Learning from the Philosophy of Water


Progress Namibia - Learning from the Philosophy of Water
20 March 2018

Listening to Raymond Tang's Ted Talk the other day and was inspired to share the lessons he learnt from the ancient Chines philosophy of the Tao Te Ching. The poem he read out stuck with me:

'The supreme goodness is like water.
It benefits all things without contention.
In dwelling, it stays grounded.
In being, it flows to depths.
In expression, it is honest.
In confrontation, it stays gentle.
In governance, it does not control.
In action, it aligns to timing.

It is content with its nature,
and therefore, cannot be faulted.'
Tao Te Chin - Passage 8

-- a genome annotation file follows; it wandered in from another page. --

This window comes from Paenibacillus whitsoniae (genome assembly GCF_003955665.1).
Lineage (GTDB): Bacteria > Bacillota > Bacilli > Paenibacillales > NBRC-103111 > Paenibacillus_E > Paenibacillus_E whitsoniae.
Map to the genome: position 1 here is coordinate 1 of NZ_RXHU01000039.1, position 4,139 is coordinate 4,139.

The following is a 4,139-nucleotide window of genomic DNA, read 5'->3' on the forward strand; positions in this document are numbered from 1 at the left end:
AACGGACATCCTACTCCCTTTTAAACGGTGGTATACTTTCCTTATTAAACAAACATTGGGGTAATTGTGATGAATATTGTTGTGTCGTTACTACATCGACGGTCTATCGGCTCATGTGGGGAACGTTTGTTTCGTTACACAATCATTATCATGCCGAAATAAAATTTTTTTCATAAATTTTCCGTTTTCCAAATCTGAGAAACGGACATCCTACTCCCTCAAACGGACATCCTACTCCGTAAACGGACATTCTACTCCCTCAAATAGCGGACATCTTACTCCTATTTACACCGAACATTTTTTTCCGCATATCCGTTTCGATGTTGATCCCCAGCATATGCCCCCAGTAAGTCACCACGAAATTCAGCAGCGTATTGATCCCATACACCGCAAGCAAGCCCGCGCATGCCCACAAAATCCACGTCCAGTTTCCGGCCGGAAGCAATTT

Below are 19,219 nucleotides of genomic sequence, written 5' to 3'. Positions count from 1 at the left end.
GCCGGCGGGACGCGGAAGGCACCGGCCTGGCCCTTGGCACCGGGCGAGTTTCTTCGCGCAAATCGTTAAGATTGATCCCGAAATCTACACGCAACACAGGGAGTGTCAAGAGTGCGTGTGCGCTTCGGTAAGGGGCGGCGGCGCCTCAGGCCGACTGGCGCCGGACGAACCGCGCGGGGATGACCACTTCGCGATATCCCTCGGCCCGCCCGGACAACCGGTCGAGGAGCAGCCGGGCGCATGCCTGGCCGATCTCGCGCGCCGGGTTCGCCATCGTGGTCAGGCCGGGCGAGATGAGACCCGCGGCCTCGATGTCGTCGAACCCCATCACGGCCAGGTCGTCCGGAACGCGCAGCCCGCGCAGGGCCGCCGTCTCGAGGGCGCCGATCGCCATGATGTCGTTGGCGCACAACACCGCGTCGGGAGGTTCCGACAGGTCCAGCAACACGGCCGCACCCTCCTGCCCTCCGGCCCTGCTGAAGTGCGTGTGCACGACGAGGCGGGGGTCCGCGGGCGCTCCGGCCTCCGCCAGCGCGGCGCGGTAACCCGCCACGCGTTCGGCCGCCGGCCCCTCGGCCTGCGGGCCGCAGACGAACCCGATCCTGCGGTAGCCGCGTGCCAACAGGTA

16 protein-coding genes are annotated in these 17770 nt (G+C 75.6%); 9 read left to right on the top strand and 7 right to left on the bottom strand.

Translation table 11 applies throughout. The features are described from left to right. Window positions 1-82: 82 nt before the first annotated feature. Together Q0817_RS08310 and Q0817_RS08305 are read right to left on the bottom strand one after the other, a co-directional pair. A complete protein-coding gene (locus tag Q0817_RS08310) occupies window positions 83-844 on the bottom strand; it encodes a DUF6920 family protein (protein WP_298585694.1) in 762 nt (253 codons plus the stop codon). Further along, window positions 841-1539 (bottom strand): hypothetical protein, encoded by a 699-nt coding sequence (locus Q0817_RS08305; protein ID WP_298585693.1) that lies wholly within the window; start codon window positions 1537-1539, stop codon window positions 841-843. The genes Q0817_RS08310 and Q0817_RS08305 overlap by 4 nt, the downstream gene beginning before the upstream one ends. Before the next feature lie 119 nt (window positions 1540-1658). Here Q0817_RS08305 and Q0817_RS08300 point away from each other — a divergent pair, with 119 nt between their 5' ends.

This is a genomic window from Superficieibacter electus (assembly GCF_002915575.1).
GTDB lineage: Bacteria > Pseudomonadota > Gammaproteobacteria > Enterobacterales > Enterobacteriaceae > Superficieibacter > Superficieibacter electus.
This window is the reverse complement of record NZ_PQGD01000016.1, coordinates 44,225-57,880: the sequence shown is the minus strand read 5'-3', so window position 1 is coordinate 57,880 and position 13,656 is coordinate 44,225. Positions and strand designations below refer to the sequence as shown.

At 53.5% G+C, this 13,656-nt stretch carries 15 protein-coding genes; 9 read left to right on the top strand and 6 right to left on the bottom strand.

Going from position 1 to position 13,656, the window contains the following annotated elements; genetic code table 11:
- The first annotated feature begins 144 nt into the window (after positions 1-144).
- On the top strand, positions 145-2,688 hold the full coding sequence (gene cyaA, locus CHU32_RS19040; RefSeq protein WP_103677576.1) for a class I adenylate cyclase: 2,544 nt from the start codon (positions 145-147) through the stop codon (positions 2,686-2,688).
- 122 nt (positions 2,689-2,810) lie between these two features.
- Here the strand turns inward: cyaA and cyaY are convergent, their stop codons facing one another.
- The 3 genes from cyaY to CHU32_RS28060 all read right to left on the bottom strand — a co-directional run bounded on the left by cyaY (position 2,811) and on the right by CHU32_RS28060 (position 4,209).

Water helps plants grow, and keep animals alive. It brings life, joy. It does not require any reward or recognition. But without water's humble contribution, life would not exist. Faced with an obstacle, somehow water finds a solution. Without force, without conflict. Water is in harmony. Water is open to change. Depending on the temperature, it can be a solid, liquid or gas. It has survived for billions of years. Depending on the medium, it can turn into a vase, a glass, a puddle, a river. What if you lived in humility, instead of striving for success, you strive for harmony; what if you were open to change?

Nowadays, whenever you feel stressed or anxious, take a deep breath, and ask: 'What would water do?'